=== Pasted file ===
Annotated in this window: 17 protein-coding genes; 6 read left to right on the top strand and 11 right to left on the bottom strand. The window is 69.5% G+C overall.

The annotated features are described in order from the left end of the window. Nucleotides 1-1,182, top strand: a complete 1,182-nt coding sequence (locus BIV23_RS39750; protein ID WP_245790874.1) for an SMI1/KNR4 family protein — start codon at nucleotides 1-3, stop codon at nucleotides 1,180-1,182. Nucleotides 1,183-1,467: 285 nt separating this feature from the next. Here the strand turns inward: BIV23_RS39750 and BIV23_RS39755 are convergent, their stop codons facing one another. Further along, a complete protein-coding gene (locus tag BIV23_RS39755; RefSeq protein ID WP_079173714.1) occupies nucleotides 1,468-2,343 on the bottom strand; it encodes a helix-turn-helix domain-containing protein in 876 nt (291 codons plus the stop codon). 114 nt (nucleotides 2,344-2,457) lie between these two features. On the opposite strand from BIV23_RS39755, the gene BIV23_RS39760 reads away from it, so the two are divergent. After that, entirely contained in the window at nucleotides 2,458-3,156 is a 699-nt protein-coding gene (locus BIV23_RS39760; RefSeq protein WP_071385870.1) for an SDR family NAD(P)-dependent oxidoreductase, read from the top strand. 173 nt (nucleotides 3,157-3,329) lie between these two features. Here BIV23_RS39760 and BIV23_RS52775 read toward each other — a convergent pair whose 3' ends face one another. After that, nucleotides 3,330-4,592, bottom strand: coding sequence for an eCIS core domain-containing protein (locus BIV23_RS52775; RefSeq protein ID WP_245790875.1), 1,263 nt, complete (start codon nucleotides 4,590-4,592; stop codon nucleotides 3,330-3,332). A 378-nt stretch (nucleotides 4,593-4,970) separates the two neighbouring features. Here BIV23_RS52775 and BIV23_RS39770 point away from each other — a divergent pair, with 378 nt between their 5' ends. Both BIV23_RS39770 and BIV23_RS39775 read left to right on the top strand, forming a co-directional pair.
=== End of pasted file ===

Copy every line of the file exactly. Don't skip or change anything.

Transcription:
Annotated in this window: 17 protein-coding genes; 6 read left to right on the top strand and 11 right to left on the bottom strand. The window is 69.5% G+C overall.

The annotated features are described in order from the left end of the window. Nucleotides 1-1,182, top strand: a complete 1,182-nt coding sequence (locus BIV23_RS39750; protein ID WP_245790874.1) for an SMI1/KNR4 family protein — start codon at nucleotides 1-3, stop codon at nucleotides 1,180-1,182. Nucleotides 1,183-1,467: 285 nt separating this feature from the next. Here the strand turns inward: BIV23_RS39750 and BIV23_RS39755 are convergent, their stop codons facing one another. Further along, a complete protein-coding gene (locus tag BIV23_RS39755; RefSeq protein ID WP_079173714.1) occupies nucleotides 1,468-2,343 on the bottom strand; it encodes a helix-turn-helix domain-containing protein in 876 nt (291 codons plus the stop codon). 114 nt (nucleotides 2,344-2,457) lie between these two features. On the opposite strand from BIV23_RS39755, the gene BIV23_RS39760 reads away from it, so the two are divergent. After that, entirely contained in the window at nucleotides 2,458-3,156 is a 699-nt protein-coding gene (locus BIV23_RS39760; RefSeq protein WP_071385870.1) for an SDR family NAD(P)-dependent oxidoreductase, read from the top strand. 173 nt (nucleotides 3,157-3,329) lie between these two features. Here BIV23_RS39760 and BIV23_RS52775 read toward each other — a convergent pair whose 3' ends face one another. After that, nucleotides 3,330-4,592, bottom strand: coding sequence for an eCIS core domain-containing protein (locus BIV23_RS52775; RefSeq protein ID WP_245790875.1), 1,263 nt, complete (start codon nucleotides 4,590-4,592; stop codon nucleotides 3,330-3,332). A 378-nt stretch (nucleotides 4,593-4,970) separates the two neighbouring features. Here BIV23_RS52775 and BIV23_RS39770 point away from each other — a divergent pair, with 378 nt between their 5' ends. Both BIV23_RS39770 and BIV23_RS39775 read left to right on the top strand, forming a co-directional pair.